I am viewing (through edX ) an introduction course to computational neuroscience. In the second lecture, the Hodgin-Huxley model is considered. I am going over some of the questions and have encountered a problem with one of them (a picture of the exercise is attached below). I have a strong background in mathematics, but my background in biology is yet very poor. I am having a hard time connecting the biology to the math. Can anyone help with this question:

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Thank you!!

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    $\begingroup$ I think that since the question includes the answer and asks for an explanation, this is a legit question $\endgroup$
    – shigeta
    Jul 6 '15 at 0:50
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    $\begingroup$ The details you provide assume that we are all intimately familiar with the experimental facts and the a priori assumptions that went into the derivation of the Hodgkin-Huxley model, so I don't think you will find much help in this forum unless (a) the correct individual happens to see your post, or (b) you provide more background. Given that this work was published in 5 seminal papers after World War II, I would not have thought you need to recreate the arguments to learn computational neuroscience. It's really about the molecular physiology underlying transmission of action potentials. $\endgroup$
    – mdperry
    Jul 6 '15 at 1:41
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    $\begingroup$ That is actually not the most popular representation of the model. You can have a look at this answer. You can also refer to this book - Mathematical Foundations of Neuroscience by Bard Ermentrout. It is a comprehensive book (includes mathematical models of different neuroscience aspects) and is easy to understand. $\endgroup$
    Jul 6 '15 at 6:38
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    $\begingroup$ @user135172 edx has course forums where you may find more help $\endgroup$
    – HBeel
    Jul 6 '15 at 17:37
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    $\begingroup$ Where are the actual questions? $\endgroup$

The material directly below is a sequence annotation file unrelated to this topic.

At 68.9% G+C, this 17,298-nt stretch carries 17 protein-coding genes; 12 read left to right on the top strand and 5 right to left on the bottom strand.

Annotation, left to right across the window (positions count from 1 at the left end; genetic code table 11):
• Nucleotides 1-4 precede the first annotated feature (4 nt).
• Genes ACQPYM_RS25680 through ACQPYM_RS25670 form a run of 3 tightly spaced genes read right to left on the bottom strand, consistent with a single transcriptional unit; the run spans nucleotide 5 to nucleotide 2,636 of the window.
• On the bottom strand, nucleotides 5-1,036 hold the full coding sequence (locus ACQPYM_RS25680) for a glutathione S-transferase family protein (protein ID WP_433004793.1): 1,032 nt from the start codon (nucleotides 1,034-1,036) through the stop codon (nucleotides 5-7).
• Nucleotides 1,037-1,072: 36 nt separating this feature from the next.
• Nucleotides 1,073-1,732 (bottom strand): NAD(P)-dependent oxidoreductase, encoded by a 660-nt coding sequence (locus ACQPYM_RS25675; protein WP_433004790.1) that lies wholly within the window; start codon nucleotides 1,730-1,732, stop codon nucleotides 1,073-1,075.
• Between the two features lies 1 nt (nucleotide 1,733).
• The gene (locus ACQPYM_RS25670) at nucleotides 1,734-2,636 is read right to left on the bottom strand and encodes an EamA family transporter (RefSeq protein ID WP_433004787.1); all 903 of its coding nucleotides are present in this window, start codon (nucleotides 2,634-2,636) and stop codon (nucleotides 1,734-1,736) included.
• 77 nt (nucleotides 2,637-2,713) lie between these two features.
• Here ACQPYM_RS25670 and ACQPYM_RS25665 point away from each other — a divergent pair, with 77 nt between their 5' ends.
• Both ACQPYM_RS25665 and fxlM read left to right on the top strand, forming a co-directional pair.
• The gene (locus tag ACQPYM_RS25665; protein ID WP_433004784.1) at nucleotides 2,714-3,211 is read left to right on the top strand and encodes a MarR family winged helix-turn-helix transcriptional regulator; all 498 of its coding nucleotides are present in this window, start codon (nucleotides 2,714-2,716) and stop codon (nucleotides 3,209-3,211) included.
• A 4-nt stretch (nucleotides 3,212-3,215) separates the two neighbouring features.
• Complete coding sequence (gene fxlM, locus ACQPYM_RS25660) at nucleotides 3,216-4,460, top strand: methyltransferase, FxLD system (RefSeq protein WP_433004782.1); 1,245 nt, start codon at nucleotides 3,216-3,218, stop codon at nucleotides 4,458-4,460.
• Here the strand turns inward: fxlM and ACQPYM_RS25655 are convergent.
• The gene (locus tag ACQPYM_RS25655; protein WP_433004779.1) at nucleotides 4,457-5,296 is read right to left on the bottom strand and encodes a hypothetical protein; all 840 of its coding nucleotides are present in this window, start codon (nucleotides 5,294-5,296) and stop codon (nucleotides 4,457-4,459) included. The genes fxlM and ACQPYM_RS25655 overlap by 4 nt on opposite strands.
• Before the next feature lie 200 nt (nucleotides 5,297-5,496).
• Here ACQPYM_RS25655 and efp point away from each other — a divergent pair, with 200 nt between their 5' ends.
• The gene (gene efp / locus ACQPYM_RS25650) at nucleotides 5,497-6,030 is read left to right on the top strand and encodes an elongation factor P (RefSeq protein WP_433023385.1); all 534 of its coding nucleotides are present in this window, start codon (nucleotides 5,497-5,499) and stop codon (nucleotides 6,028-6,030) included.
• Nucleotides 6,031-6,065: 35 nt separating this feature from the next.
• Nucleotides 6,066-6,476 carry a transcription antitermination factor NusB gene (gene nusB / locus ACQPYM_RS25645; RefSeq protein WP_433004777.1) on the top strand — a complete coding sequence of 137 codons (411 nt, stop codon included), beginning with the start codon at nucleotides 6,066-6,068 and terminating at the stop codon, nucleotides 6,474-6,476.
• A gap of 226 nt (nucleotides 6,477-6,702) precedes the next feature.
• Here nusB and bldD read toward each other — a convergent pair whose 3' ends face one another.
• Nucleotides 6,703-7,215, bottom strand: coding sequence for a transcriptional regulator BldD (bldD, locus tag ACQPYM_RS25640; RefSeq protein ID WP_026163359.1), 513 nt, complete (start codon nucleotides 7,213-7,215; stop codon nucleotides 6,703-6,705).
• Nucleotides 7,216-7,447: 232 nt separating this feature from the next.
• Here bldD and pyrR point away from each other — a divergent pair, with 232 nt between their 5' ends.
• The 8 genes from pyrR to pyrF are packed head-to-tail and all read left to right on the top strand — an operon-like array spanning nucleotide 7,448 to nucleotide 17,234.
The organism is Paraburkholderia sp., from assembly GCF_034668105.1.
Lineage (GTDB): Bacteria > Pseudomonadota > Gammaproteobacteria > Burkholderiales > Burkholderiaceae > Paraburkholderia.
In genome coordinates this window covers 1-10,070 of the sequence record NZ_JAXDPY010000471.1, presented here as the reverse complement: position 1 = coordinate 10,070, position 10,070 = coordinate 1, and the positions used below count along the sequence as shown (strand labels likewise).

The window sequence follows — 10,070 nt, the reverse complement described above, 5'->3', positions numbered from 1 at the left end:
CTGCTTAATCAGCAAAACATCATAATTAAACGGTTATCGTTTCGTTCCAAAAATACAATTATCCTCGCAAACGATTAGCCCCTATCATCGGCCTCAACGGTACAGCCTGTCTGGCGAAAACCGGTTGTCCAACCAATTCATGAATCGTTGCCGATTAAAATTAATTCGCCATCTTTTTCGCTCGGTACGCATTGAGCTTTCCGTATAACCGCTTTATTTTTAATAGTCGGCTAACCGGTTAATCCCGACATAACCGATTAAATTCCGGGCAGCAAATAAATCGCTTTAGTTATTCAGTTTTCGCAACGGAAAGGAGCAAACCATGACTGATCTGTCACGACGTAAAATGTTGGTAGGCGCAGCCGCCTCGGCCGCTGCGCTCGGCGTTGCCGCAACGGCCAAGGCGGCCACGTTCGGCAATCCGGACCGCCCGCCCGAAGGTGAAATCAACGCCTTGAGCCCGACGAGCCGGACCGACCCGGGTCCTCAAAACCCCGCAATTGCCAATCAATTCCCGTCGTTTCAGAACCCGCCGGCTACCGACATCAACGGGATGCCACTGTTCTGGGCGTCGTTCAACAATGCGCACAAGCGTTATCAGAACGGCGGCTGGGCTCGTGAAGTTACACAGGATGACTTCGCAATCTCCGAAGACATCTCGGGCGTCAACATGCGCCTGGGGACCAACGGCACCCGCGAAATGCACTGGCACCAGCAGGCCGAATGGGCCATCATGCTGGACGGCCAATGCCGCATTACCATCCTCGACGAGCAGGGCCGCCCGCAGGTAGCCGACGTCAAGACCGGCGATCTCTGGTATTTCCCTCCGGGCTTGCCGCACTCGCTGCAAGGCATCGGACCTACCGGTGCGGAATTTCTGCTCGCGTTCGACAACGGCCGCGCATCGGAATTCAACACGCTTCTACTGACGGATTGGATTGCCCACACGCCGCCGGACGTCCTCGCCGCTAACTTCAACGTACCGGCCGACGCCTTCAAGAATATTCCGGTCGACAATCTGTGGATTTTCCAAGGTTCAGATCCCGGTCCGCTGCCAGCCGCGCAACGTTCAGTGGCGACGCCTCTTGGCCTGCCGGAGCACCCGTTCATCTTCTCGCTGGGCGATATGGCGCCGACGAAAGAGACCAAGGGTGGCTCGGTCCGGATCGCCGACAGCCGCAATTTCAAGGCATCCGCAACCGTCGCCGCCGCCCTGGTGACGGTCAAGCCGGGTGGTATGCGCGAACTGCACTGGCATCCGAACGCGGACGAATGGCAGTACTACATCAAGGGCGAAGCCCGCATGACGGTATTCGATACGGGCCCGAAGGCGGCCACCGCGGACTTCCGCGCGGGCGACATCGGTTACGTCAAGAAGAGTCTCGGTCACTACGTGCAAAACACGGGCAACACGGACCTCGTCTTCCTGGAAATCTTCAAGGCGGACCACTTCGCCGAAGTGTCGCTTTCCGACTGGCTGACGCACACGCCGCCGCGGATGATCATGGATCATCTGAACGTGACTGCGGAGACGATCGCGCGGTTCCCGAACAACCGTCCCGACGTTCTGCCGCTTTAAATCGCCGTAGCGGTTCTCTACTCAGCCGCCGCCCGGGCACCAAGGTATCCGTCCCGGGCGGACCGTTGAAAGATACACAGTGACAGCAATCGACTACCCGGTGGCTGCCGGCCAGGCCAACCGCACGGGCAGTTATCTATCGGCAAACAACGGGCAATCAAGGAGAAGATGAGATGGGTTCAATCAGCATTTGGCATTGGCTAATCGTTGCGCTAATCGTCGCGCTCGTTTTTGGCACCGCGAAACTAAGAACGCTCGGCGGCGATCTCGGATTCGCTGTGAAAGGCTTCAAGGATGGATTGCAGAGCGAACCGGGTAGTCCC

– Chelonian
    Jul 7 '15 at 1:21

Since you didn't get the right answer to #6, let's review the basis for this model.

The basis of the model is precisely the statement in #6: an individual channel has a defined conductance when it is conducting, and if all of them are conducting then the total conductance is the single-channel conductance times the number of channels (conductances in parallel add).

Confusion comes from the fact that, in the terminology used here, an "open" channel is not necessarily conducting. The probability that a single channel is conducting is the product $r^{n_1}s^{n_2}$.

$r^{n_1}$ describes the "activation" process, while $s^{n_2}$ describes the "inactivation" process. These are two separate processes, with the activation process now known to be driven by voltage-dependent changes in the configuration of transmembrane domains of the channel protein, while the inactivation process is a charged part of the protein inside the cell that more slowly moves to block the channel when the cell is depolarized. See this summary by Clay Armstrong, who contributed much to our understanding of these processes.

So in the terminology here, a channel can be "open" (in terms of the $r$ process) but still "inactivated" (through the $s$ process) and thus be non-conducting. It can also be "closed" (in terms of the $r$ process) and "inactivated", in which case it is also non-conducting.

The way this is modeled is that $s=1$ means no inactivation, while $s=0$ means fully inactivated. So that covers question 3. This is in contrast to the activation process, in which $r=1$ is full activation.

Question 4 might be a bit misleading as there may be a hidden assumption that you are starting from being at potential $u_0$ for a long-enough time and then increasing $u$ suddenly (which is how action potentials normally are generated). In that case your understanding of differential equations should make it clear that $\tau_r$ and $\tau_s$ are the time constants for the responses of the $r$ and $s$ processes to a change in $u$. The process with a shorter time constant responds more quickly, so activation precedes inactivation (on the average). The different powers associated with the $r$ and $s$ processes ($n_1,n_2$) might confuse things a bit, but try running this model and you should be convinced.

This might seem convoluted at first, but Hodgkin and Huxley worked out this model based solely on their electophysiological studies (with help from Bernard Katz). It's amazing how this model's postulates of multiple single channels and separate activation and inactivation processes have been so well verified at the molecular level over the past decades.

  • $\begingroup$ I see. I think I got most of your detailed explanation. I will also look into the link. Thank you!! $\endgroup$
    – user135172
    Jul 7 '15 at 13:11

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